Ultimate Chocolate Chip Cookies
adapted from a recipe by Jacques Torres, et al.
Makes about 18 cookies
These are the cookies that appeared in the July 9, 2008 edition of the New York Times.
2 cups minus 2 tablespoons (8 1/2 ounces) cake flour
1 2/3 cups (8 1/2 ounces) bread flour
1 1/4 teaspoons baking soda
1 1/2 teaspoons baking powder
1 1/2 teaspoons coarse salt
2 1/2 sticks (1 1/4 cups) unsalted butter
1 1/4 cups (10 ounces) light brown sugar
1 cup plus 2 tablespoons (8 ounces) granulated sugar
2 large eggs
2 teaspoons natural vanilla extract
1 1/4 pounds bittersweet chocolate disks or fèves, at least 60 percent cacao content (Buy it)
1. Sift flours, baking soda, baking powder and salt into a bowl. Set aside.
2. Using a mixer fitted with paddle attachment, cream butter and sugars together until very light, about 5 minutes. Add eggs, one at a time, mixing well after each addition. Stir in the vanilla. Reduce speed to low, add dry ingredients and mix until just combined, 5 to 10 seconds. Drop chocolate pieces in and incorporate them without breaking them. Press plastic wrap against dough and refrigerate for 24 to 36 hours. Dough may be used in batches, and can be refrigerated for up to 72 hours.
3. When ready to bake, preheat oven to 350 degrees. Line a baking sheet with parchment paper or a nonstick baking mat. Set aside.
4. Scoop six 3 1/2-ounce mounds of dough (the size of generous golf balls) onto baking sheet, making sure to turn horizontally any chocolate pieces that are poking up; it will make for a more attractive cookie. Sprinkle lightly with sea salt and bake until golden brown but still soft, 18 to 20 minutes. Transfer sheet to a wire rack for 10 minutes, then slip cookies onto another rack to cool a bit more. Repeat with remaining dough, or reserve dough, refrigerated, for baking remaining batches the next day. Eat warm, with a big napkin.
Red Beans and Rice
Adapted from How to Cook Everything, Mark Bittman
2 cups kidney, pinto, or other beans, washed and picked over and soaked over night
2 tablespoons olive oil
2 large onions, chopped
2 bell peppers, stemmed, seeded, and chopped
2 celery stalks, chopped
1 tablespoon minced garlic
1 tablespoon chili powder (or 4 or 5 sprigs thyme or 1 teaspoon dried thyme, 2 bay leaves, and 1/4 teaspoon ground allspice; I use chili powder)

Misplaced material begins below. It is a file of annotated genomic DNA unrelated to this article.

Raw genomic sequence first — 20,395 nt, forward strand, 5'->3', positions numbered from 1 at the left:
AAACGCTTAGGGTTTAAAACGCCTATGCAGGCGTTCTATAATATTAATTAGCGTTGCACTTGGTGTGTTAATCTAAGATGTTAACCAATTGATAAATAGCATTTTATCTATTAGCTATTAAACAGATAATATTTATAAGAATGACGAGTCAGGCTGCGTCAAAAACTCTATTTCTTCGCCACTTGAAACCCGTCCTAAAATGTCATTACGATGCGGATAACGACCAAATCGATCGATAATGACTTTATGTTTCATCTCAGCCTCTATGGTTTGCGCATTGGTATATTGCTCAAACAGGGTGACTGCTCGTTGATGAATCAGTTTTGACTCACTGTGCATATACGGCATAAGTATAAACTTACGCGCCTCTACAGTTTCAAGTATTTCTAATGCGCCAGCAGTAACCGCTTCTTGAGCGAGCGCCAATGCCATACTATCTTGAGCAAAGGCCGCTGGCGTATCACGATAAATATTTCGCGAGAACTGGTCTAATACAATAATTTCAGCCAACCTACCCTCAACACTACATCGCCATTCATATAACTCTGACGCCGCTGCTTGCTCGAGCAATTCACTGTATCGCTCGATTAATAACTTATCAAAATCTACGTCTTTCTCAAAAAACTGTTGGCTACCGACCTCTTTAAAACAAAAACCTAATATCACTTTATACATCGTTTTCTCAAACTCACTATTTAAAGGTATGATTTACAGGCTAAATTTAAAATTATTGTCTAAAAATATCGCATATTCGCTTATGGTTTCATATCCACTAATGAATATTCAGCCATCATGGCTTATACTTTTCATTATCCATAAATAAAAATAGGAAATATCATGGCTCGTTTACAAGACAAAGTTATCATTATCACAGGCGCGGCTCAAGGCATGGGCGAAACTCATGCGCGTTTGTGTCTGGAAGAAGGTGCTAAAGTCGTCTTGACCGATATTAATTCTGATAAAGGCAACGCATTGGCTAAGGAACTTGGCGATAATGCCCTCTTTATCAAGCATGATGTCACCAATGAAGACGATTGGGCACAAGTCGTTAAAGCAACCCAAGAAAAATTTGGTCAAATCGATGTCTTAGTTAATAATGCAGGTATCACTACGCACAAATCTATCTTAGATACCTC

2 cups chopped tomatoes (canned are fine; don’t bother to drain)
Salt and freshly ground black pepper
1 1/2 cups long-grain white rice
3 cups canned coconut milk, warmed
Chopped parsley or cilantro for garnish
Tabasco to taste
1. Put the beans in a large pot with water to cover. Turn the heat to high and bring to a boil; skim the foam if necessary. Cover loosely and cook at a gentle simmer, stirring very occasionally; add additional water if necessary. We added a chuck of bacon; you could also use a ham hock.
2. Heat 2 tablespoons olive oil in a large skillet and cook the garlic and vegetables over medium heat until softened, about 10 minutes. Add the chili powder (or alternate spices) and stir. Add the tomatoes, turn the heat to medium-low, and cook, stirring, until the tomatoes break up, 10-15 minutes.
3. When the beans are almost all the way cooked (after about an hour or an hour and 15 minutes; start checking frequently after 50 minutes, since much depends on your particular beans), stir the sautéed vegetables and tomatoes into the beans. Cook until the beans are cooked through and completely tender (keep tasting and checking; this is the secret of cooking beans, at least for me, not to quit until they’re done). Discard the bay leaves, if you used them, and season to taste with salt and pepper.
4. Put 3 cups of the bean-vegetable mixture into another saucepan, one that can hold at least double their bulk comfortably. (You will probably have more than 3 cups of beans and vegetables; freeze the excess.) If the beans in the saucepan are swimming in liquid, cook them gently until they are moist but not inundated.
5. Add the rice and warmed coconut milk to the beans and vegetables. Cover and turn the heat to low. Cook for about 20 minutes, or until the rice is tender and the liquid is absorbed. If necessary, uncover and raise the heat to medium-high; cook, stirring, until the liquid is absorbed. Season with salt and pepper, garnish with parsley or cilantro, and serve. A dash or two of Tabasco tastes very good with the coconut milk.